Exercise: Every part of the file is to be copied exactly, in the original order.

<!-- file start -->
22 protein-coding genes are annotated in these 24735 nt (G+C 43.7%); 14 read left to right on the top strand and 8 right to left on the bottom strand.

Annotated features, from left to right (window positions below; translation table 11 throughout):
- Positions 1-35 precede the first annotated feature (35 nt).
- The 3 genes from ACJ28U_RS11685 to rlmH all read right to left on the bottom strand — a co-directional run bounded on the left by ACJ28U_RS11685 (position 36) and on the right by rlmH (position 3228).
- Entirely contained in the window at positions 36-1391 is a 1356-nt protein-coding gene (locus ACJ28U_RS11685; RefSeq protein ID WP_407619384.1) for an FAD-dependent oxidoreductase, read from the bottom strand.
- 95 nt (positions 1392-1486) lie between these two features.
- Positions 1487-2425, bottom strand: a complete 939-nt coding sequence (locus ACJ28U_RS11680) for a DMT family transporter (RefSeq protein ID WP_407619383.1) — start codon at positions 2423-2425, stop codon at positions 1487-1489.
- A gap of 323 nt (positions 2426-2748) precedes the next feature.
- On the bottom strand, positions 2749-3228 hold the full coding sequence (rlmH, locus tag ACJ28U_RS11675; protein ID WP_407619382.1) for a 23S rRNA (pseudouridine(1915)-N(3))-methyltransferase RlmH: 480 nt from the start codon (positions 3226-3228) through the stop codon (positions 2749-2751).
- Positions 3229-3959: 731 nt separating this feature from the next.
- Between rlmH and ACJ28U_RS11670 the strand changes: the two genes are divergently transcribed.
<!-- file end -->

22 protein-coding genes are annotated in these 24735 nt (G+C 43.7%); 14 read left to right on the top strand and 8 right to left on the bottom strand.

Annotated features, from left to right (window positions below; translation table 11 throughout):
- Positions 1-35 precede the first annotated feature (35 nt).
- The 3 genes from ACJ28U_RS11685 to rlmH all read right to left on the bottom strand — a co-directional run bounded on the left by ACJ28U_RS11685 (position 36) and on the right by rlmH (position 3228).
- Entirely contained in the window at positions 36-1391 is a 1356-nt protein-coding gene (locus ACJ28U_RS11685; RefSeq protein ID WP_407619384.1) for an FAD-dependent oxidoreductase, read from the bottom strand.
- 95 nt (positions 1392-1486) lie between these two features.
- Positions 1487-2425, bottom strand: a complete 939-nt coding sequence (locus ACJ28U_RS11680) for a DMT family transporter (RefSeq protein ID WP_407619383.1) — start codon at positions 2423-2425, stop codon at positions 1487-1489.
- A gap of 323 nt (positions 2426-2748) precedes the next feature.
- On the bottom strand, positions 2749-3228 hold the full coding sequence (rlmH, locus tag ACJ28U_RS11675; protein ID WP_407619382.1) for a 23S rRNA (pseudouridine(1915)-N(3))-methyltransferase RlmH: 480 nt from the start codon (positions 3226-3228) through the stop codon (positions 2749-2751).
- Positions 3229-3959: 731 nt separating this feature from the next.
- Between rlmH and ACJ28U_RS11670 the strand changes: the two genes are divergently transcribed.